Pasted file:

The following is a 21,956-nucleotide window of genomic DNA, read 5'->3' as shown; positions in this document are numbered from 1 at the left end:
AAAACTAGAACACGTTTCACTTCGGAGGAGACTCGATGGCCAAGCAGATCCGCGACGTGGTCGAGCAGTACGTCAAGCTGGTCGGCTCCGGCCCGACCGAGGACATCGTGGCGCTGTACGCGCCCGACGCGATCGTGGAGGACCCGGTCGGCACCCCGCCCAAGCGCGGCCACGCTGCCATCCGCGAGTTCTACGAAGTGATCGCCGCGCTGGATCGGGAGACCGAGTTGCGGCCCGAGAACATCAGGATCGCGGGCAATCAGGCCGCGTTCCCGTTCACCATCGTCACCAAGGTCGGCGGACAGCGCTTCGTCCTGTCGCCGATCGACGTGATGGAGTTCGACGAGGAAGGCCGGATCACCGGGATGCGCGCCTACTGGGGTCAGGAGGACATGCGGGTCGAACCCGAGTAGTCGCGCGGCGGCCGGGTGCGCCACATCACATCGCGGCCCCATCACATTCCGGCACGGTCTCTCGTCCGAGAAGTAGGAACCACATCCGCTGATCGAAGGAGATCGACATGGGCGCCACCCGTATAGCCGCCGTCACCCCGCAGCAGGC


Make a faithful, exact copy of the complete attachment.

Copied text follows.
The following is a 21,956-nucleotide window of genomic DNA, read 5'->3' as shown; positions in this document are numbered from 1 at the left end:
AAAACTAGAACACGTTTCACTTCGGAGGAGACTCGATGGCCAAGCAGATCCGCGACGTGGTCGAGCAGTACGTCAAGCTGGTCGGCTCCGGCCCGACCGAGGACATCGTGGCGCTGTACGCGCCCGACGCGATCGTGGAGGACCCGGTCGGCACCCCGCCCAAGCGCGGCCACGCTGCCATCCGCGAGTTCTACGAAGTGATCGCCGCGCTGGATCGGGAGACCGAGTTGCGGCCCGAGAACATCAGGATCGCGGGCAATCAGGCCGCGTTCCCGTTCACCATCGTCACCAAGGTCGGCGGACAGCGCTTCGTCCTGTCGCCGATCGACGTGATGGAGTTCGACGAGGAAGGCCGGATCACCGGGATGCGCGCCTACTGGGGTCAGGAGGACATGCGGGTCGAACCCGAGTAGTCGCGCGGCGGCCGGGTGCGCCACATCACATCGCGGCCCCATCACATTCCGGCACGGTCTCTCGTCCGAGAAGTAGGAACCACATCCGCTGATCGAAGGAGATCGACATGGGCGCCACCCGTATAGCCGCCGTCACCCCGCAGCAGGC